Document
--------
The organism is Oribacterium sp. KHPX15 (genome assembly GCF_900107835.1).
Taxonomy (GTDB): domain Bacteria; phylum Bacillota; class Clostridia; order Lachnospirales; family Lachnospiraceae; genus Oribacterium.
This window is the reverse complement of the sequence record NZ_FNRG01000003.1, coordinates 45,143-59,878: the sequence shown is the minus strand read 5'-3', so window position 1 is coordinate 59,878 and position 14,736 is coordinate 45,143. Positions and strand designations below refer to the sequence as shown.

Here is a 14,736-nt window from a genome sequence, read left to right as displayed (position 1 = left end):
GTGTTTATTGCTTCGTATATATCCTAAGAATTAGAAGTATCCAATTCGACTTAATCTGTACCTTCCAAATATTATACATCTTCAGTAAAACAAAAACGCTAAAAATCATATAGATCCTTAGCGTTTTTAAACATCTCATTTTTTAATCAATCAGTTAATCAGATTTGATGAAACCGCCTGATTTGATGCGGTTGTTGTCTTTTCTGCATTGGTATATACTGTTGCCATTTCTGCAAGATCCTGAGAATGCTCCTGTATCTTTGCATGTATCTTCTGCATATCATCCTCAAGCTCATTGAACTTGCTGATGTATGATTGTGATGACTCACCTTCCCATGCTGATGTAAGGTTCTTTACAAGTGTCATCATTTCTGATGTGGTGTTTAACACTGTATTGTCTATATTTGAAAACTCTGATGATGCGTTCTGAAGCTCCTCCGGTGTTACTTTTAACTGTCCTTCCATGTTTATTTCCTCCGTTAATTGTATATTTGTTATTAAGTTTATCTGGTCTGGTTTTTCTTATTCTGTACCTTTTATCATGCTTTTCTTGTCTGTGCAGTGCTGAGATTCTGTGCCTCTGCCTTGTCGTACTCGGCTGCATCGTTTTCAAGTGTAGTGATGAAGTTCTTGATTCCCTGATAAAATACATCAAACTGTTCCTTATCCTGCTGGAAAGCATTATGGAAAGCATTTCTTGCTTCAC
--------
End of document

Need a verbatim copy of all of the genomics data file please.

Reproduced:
The organism is Oribacterium sp. KHPX15 (genome assembly GCF_900107835.1).
Taxonomy (GTDB): domain Bacteria; phylum Bacillota; class Clostridia; order Lachnospirales; family Lachnospiraceae; genus Oribacterium.
This window is the reverse complement of the sequence record NZ_FNRG01000003.1, coordinates 45,143-59,878: the sequence shown is the minus strand read 5'-3', so window position 1 is coordinate 59,878 and position 14,736 is coordinate 45,143. Positions and strand designations below refer to the sequence as shown.

Here is a 14,736-nt window from a genome sequence, read left to right as displayed (position 1 = left end):
GTGTTTATTGCTTCGTATATATCCTAAGAATTAGAAGTATCCAATTCGACTTAATCTGTACCTTCCAAATATTATACATCTTCAGTAAAACAAAAACGCTAAAAATCATATAGATCCTTAGCGTTTTTAAACATCTCATTTTTTAATCAATCAGTTAATCAGATTTGATGAAACCGCCTGATTTGATGCGGTTGTTGTCTTTTCTGCATTGGTATATACTGTTGCCATTTCTGCAAGATCCTGAGAATGCTCCTGTATCTTTGCATGTATCTTCTGCATATCATCCTCAAGCTCATTGAACTTGCTGATGTATGATTGTGATGACTCACCTTCCCATGCTGATGTAAGGTTCTTTACAAGTGTCATCATTTCTGATGTGGTGTTTAACACTGTATTGTCTATATTTGAAAACTCTGATGATGCGTTCTGAAGCTCCTCCGGTGTTACTTTTAACTGTCCTTCCATGTTTATTTCCTCCGTTAATTGTATATTTGTTATTAAGTTTATCTGGTCTGGTTTTTCTTATTCTGTACCTTTTATCATGCTTTTCTTGTCTGTGCAGTGCTGAGATTCTGTGCCTCTGCCTTGTCGTACTCGGCTGCATCGTTTTCAAGTGTAGTGATGAAGTTCTTGATTCCCTGATAAAATACATCAAACTGTTCCTTATCCTGCTGGAAAGCATTATGGAAAGCATTTCTTGCTTCAC